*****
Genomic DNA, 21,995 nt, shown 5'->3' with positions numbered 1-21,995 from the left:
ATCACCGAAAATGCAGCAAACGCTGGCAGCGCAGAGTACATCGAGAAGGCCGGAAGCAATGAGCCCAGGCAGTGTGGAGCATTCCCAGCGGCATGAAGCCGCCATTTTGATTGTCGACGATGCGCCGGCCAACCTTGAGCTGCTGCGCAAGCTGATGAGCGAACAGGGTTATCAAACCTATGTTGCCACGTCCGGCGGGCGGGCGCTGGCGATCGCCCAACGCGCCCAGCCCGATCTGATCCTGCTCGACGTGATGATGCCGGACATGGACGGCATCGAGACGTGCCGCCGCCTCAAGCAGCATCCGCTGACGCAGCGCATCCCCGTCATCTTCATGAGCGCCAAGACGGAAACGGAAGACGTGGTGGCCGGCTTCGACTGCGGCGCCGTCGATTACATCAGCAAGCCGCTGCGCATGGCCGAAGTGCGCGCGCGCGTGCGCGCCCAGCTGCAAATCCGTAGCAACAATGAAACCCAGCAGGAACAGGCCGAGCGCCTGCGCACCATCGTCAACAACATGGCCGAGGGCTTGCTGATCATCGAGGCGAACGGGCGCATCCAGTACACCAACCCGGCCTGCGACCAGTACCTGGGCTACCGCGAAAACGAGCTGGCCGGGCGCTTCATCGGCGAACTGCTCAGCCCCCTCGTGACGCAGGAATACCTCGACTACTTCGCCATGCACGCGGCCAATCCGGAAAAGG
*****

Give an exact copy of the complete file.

Genomic DNA, 21,995 nt, shown 5'->3' with positions numbered 1-21,995 from the left:
ATCACCGAAAATGCAGCAAACGCTGGCAGCGCAGAGTACATCGAGAAGGCCGGAAGCAATGAGCCCAGGCAGTGTGGAGCATTCCCAGCGGCATGAAGCCGCCATTTTGATTGTCGACGATGCGCCGGCCAACCTTGAGCTGCTGCGCAAGCTGATGAGCGAACAGGGTTATCAAACCTATGTTGCCACGTCCGGCGGGCGGGCGCTGGCGATCGCCCAACGCGCCCAGCCCGATCTGATCCTGCTCGACGTGATGATGCCGGACATGGACGGCATCGAGACGTGCCGCCGCCTCAAGCAGCATCCGCTGACGCAGCGCATCCCCGTCATCTTCATGAGCGCCAAGACGGAAACGGAAGACGTGGTGGCCGGCTTCGACTGCGGCGCCGTCGATTACATCAGCAAGCCGCTGCGCATGGCCGAAGTGCGCGCGCGCGTGCGCGCCCAGCTGCAAATCCGTAGCAACAATGAAACCCAGCAGGAACAGGCCGAGCGCCTGCGCACCATCGTCAACAACATGGCCGAGGGCTTGCTGATCATCGAGGCGAACGGGCGCATCCAGTACACCAACCCGGCCTGCGACCAGTACCTGGGCTACCGCGAAAACGAGCTGGCCGGGCGCTTCATCGGCGAACTGCTCAGCCCCCTCGTGACGCAGGAATACCTCGACTACTTCGCCATGCACGCGGCCAATCCGGAAAAGG